According to the US-based Noble Energy Company, two large gas fields known as ‘Tamar’ and ‘Leviathan’ straddle the Lebanese-Israeli marine frontiers and potentially contain 8.4 tcf and 16 tcf of natural gas, respectively. Image Credit: Illustration: Gulf News

Newswire services have revealed that Lebanese President Michel Sulaiman has raised the super-sensitive offshore oil issue in the Eastern Mediterranean with his Syrian counterpart, President Bashar Al Assad. Sulaiman was quoted commenting: "There is an oil wealth in the sea which Israel began to extract. We think it is essential to take necessary measures to protect Lebanon's rights".

While secret explorations have confirmed the existence of substantial oil deposits along the northern maritime border, perhaps as much as eight billion barrels, the danger is that this new energy source will further muddy the waters for the hapless country. To be sure, eight billion barrels is a minuscule figure when compared to Saudi Arabia's 267 billion barrels of proven reserves, but quite positive when contrasted with Algeria's 12 billion or Libya's 41 billion.

Presumed estimates for natural gas were equally enlightening, especially in the ‘Leviathan' offshore field along the maritime border with Israel, which may contain 16 trillion cubic feet (tcf) of natural gas, half of which should belong to Beirut. According to the US-based Noble Energy Company, two large gas fields known as ‘Tamar' and ‘Leviathan' straddle the Lebanese-Israeli marine frontiers and potentially contain 8.4 tcf and 16 tcf of natural gas, respectively. Like oil deposits in the north, the two gas fields are modest when compared to the Qatari-Iranian North Dome reservoir, which exceeds 900 tcf. They compare favourably, however, with the Saudi-Iraqi neutral zone field at Dorra (35 tcf).

Needless to say that the Leviathan field, which is located about 130 kilometres northwest of the city of Haifa, at a depth of 1,700 metres, is of particular interest to Lebanon since it clearly stretches into Lebanese territorial waters. It may also be worth noting that the distance between Haifa and Beirut is 127 kilometres.

Still, when Israel declared that it was planning to take control of the Leviathan gas field, the news panicked Beirut, which is why wily politicians who seldom rush for a decision sought one urgently. Otherwise mediocre officials, who mastered the art of perpetual plotting to enrich themselves, scrambled to draft legislation to allow offshore oil and gas drilling along the country's undefined southern maritime frontier with Israel and northern borders with Syria.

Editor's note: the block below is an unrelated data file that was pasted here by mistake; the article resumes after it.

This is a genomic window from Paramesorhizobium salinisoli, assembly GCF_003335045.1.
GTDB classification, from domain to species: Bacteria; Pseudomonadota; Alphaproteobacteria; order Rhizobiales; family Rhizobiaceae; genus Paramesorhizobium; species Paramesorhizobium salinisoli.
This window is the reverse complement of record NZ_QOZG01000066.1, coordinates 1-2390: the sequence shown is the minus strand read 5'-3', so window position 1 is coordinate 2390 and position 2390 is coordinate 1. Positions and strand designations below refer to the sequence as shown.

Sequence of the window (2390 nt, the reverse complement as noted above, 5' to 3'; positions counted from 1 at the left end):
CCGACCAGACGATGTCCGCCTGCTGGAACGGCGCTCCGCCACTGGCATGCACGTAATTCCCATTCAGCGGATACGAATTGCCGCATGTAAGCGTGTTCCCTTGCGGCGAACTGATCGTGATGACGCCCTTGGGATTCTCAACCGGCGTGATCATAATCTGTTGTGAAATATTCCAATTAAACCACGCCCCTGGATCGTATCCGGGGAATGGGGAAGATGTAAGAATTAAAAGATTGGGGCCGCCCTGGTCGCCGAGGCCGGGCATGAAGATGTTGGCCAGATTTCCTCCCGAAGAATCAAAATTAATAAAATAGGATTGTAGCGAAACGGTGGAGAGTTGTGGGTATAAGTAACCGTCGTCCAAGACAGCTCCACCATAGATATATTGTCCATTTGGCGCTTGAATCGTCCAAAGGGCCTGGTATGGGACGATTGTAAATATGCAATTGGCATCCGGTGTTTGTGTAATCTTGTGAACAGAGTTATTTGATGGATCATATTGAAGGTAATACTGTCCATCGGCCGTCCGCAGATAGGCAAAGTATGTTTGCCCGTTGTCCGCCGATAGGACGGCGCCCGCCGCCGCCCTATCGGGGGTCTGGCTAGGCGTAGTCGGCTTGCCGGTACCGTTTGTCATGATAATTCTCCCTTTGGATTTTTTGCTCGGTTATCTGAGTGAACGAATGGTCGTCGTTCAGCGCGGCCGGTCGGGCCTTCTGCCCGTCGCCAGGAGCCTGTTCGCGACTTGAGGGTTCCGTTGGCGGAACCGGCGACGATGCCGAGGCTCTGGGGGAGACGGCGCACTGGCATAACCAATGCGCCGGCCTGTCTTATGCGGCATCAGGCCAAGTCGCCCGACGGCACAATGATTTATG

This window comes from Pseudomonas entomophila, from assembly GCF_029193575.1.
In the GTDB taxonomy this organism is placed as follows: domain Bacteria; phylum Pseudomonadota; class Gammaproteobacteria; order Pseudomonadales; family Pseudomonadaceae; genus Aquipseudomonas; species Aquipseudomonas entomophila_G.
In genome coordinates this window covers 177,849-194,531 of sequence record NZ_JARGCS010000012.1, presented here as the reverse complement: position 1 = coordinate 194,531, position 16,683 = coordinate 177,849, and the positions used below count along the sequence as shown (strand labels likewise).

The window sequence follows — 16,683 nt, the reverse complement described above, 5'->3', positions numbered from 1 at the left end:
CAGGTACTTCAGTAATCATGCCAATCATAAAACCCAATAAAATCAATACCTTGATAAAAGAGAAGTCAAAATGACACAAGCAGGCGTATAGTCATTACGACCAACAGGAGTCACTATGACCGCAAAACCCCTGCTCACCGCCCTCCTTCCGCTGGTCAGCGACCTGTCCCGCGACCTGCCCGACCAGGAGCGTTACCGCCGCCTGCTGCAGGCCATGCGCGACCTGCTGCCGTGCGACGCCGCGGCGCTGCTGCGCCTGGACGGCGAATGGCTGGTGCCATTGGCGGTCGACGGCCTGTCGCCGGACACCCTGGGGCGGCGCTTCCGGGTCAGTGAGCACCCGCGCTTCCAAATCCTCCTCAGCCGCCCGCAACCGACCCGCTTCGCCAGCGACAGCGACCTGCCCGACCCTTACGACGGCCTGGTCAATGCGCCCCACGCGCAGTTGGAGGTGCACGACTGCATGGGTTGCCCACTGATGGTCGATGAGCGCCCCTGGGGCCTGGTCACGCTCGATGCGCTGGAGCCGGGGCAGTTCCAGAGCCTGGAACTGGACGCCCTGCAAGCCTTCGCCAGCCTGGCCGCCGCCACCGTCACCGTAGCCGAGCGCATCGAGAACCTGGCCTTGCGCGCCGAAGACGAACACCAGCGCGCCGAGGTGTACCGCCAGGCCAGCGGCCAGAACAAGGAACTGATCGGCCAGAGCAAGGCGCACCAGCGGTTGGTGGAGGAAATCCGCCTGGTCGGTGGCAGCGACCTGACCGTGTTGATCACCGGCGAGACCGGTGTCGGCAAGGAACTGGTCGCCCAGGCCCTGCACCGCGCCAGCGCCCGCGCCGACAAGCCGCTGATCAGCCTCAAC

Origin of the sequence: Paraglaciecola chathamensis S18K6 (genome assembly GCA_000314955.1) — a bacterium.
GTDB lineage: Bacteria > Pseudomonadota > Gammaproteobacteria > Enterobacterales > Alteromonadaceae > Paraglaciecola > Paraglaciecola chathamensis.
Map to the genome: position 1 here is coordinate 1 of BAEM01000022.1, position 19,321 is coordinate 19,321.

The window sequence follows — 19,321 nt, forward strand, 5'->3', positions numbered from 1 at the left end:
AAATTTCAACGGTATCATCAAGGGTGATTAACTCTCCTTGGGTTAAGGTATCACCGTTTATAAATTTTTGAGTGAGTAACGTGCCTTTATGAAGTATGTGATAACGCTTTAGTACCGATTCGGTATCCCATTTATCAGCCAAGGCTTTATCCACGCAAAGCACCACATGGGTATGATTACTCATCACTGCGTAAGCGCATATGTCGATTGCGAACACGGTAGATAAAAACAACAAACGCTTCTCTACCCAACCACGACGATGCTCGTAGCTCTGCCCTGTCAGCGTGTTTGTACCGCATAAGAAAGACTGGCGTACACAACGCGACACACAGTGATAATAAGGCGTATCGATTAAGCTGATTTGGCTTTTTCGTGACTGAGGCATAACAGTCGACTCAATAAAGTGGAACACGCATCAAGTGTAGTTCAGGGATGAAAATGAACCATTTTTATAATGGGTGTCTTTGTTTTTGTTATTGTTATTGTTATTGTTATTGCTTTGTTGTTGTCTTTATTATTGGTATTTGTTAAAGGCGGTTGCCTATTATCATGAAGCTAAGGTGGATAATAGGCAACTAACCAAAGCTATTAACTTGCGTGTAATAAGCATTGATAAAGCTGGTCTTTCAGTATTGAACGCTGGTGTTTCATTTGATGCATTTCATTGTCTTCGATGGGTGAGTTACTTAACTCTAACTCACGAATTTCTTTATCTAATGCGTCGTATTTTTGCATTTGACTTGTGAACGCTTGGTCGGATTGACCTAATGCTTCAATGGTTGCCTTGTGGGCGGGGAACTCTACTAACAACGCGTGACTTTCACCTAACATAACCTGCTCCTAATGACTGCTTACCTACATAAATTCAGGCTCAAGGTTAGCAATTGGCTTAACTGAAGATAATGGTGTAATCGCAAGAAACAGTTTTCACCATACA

There are now three fundamental concerns that touch on this critical question. First, conflicting views over whether the Cabinet or the parliament should be entitled to study and approve a draft law essentially mean that Lebanon's perennial sectarian political preferences will, once again, endanger the felicitous adoption of a necessary legal tool. Regrettably, the chief reason for this failure is the country's time-tested and incredibly baffling factionalism that, in the words of the late Fouad Chehab, has produced nothing more than a class of fromagistes (cheese eaters) who have helped themselves and continue to do so at will. The selfless Chehab, who has had no equal in the presidency to date, understood that excessive politicisation of every single national issue meant that nothing could ever be accomplished. He warned about career sectarian political leaders, whose priorities centred on personal agendas — hence the appropriate cheese-eating label.

Wasting time

Second, as Leban-on's latest fromagistes convened, politicians ensured that the legal jockeying received undue attention. In other words, most wasted time on internal procedures that should have been settled among responsible Cabinet officers, parliamentarians, and members of the bureaucracy a long time ago. The notion of preparation to better serve country and nation(s) seldom crossed these challenged minds. In this instance, few officials were equipped and ready to negotiate a demarcation of the maritime borders with Israel, most efficiently through applicable United Nations bodies. While Israel telegraphed its intentions to contravene the existing 1949 armistice, few Lebanese worried about full-speed exploitation of offshore oil and gas resources, to best protect intrinsic interests.

Third, as Lebanon lacked an Ahmad Zaki Yamani, who masterfully shepherded tough negotiations between the Saudi government and Aramco from the mid-sixties to the mid-eighties, the time is long overdue to appoint an Oil Tsar for the country. Truth be told, little will get done in Beirut, unless a non-fromagiste is in charge.

Press reports over the weekend emphasised that Al Assad was frustrated by Sulaiman's position on the subject, allegedly because Damascus suspected that Lebanon had embarked on this legal quest to satisfy Washington and/or the UN Special Envoy Terje Roed-Larsen, by reaching a border agreement with Israel. Syria may be correct to perceive covert western demands, though Israeli oil and gas explorations should not be neglected either, and protecting Beirut's national interests is worth every sacrifice.

If in the past Israel looked enviously at Lebanon's most precious resource, water, and prepared for future military engagements to secure this vital lifeline, it is now urgent to add oil and gas to this list of potential sources of conflict between the two countries. Given all that may be at stake, it behooves Lebanese fromagistes to think of the country for a change, rather than concentrate on lining their deep and already amply filled pockets.


Dr Joseph A. Kechichian is a commentator and author of several books on Gulf affairs.